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Jenner Jottings - December 2014


Jenner Jottings - December 2014

The recent closing of the mouth of the Russian River and the subsequent reopening by the SoCo Water Agency remind us of the efforts underway to restore our precious Coho and Steelhead habitat. Of course in a manner of days, Mother Nature’s ocean forces had it closed again. Currently we have an estuary brim full, with the waves washing over the dunes regularly, hopefully helping to create habitat beneficial to the salmonids. 

It wasn’t that long ago when the lower reaches of the River seemed destined to be dredged and developed. Thanks to Gloria Keller’s scrapbook of Press Democrat articles saved from the ‘50s, ‘60s and ‘70s, we see how different attitudes were just 40-50 years ago. The Keller’s have owned their home and acreage at the confluence of Sheephouse Creek and the Russian River for generations. 

A February 1963 PD article outlined a “Huge Gravel Permit Asked at River Mouth”. It read, “Natural Resources Development Co. has applied to the U.S. Army Corps of Engineers for permission to take upwards of 20 million tons of gravel from the Russian River’s mouth over a 30 year period”. The application was for permission to dredge a 100-foot-wide, 15 foot-deep channel and conduct commercial dredging on the river between the mouth and Duncans Mills, a six mile stretch. 

A 3/36/1963 PD article by long time Outdoor Editor Walt Christensen spoke of “The long sought desire of sportsmen and others to secure a harbor and permanent opening of the mouth of the Russian River at Jenner.” The U.S. Corps of Engineers held a public hearing at the Sportsman Club in Duncans Mills to discuss the possible “economic justifications of the undertakings.” 

Christensen closed his column with the statement, “There is no doubt but a wide open river mouth would improve catches of both steelhead and silver salmon in the river from Duncans Mills to Jenner. A deep, permanent channel would assure good tidal action and improved fishing.”

This proposal to create a new harbor and sport-fishing facility as well as industrial development production (gravel mining) received support from the Greater Santa Rosa Chamber of Commerce, according to a May 1965 PD article. They sent a wire to Senator Joseph A. Rattigan in support of his appearance before the Natural Resources Committee in support of his S.B. 1316, urging “immediate action on the proposed Russian River Estuary development”. Logging and lumber production levels were dropping and new revenue sources were needed for the area, they said.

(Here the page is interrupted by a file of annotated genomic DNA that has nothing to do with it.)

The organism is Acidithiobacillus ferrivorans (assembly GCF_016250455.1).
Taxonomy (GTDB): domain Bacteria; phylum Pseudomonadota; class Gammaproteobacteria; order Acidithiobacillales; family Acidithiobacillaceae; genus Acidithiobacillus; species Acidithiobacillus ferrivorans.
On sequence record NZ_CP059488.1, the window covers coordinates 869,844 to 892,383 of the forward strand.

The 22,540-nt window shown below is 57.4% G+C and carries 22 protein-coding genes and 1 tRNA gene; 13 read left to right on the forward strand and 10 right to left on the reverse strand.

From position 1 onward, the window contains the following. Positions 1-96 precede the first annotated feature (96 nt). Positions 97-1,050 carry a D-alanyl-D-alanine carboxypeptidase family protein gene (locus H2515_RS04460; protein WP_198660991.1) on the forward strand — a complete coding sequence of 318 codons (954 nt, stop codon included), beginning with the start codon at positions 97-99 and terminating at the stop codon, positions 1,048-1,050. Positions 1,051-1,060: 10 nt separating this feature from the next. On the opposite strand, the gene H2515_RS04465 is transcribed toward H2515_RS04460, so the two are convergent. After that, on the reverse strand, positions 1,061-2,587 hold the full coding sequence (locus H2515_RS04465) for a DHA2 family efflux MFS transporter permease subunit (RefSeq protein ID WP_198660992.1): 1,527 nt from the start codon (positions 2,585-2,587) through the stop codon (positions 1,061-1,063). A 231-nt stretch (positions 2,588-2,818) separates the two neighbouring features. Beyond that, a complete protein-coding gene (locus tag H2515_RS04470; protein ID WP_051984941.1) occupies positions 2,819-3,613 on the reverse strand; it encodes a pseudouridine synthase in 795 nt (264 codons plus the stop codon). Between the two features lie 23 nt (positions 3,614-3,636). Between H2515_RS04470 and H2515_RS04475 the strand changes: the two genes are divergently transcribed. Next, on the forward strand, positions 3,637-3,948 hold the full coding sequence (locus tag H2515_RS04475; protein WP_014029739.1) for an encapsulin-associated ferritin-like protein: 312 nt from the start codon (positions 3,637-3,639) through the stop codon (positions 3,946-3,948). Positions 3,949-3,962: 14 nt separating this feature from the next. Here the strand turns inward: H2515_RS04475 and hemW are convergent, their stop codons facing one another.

By 1970, dredging the river mouth for gravel was a hot topic. In late May the PD headlines read “Jenner Gravel Ruling Put Off”. The Sonoma County Board of Supervisors hearing discussing approval of this project became so crowded that it was reconvened at the Santa Rosa High School Auditorium where it dragged on until after 5 a.m. with no decision being made.

At the same time that Northern California Aggregates (NCA) dredging proposals were meeting with strong public opposition, Russian Harbor Corporation (NCA’s sister company) was making progress with its Jenner Bay Project, a planned community of about 2,000 dwellings on 1,100 acres at the river’s mouth. But that is another column waiting to be written!

Suffice to say, we have come a long way in our awareness as humans and our impact on our environment, but we have a long way to go. Not that long ago, the mind-set was that a permanently open river mouth would be beneficial and attract more fish. We are now realizing how delicate the balance is that we need to maintain. Watersheds which our threatened and endangered species desperately need for their survival need to be de-fragmented and healed. Larger specimen trees that are a critical part of our ecosystem need to be preserved and protected. 

Hopefully the current efforts being made to heal and restore the Estuary and its “perched” streams will pay off. It is important that we do all we can to make sure these vital Coho and Steelhead breeding grounds are accessible and acceptable to the fish that spawn there. During this extended drought, the fish from the Estuary-perched streams have by far the best chance for survival as the tidal influence in the estuary helps them reach their home streams. 

Willow Creek, Freezeout Creek, Sheephouse Creek and up into Austin Creek are all watersheds for these unique “perched” streams. Much work has been done to heal and restore these sensitive watersheds in the effort to make this once more hospitable habitat for the dwindling fish populations. We are on the right track; if we can continue to focus on these seemingly tiny pieces of the bigger environmental picture, our children and their children will look back and know that we did the right thing. Please support all of our volunteers who have a part in making this a reality, and Please join the growing movement to bring the Sheephouse Creek watershed into the protection of the managed Jenner Headlands Preserve.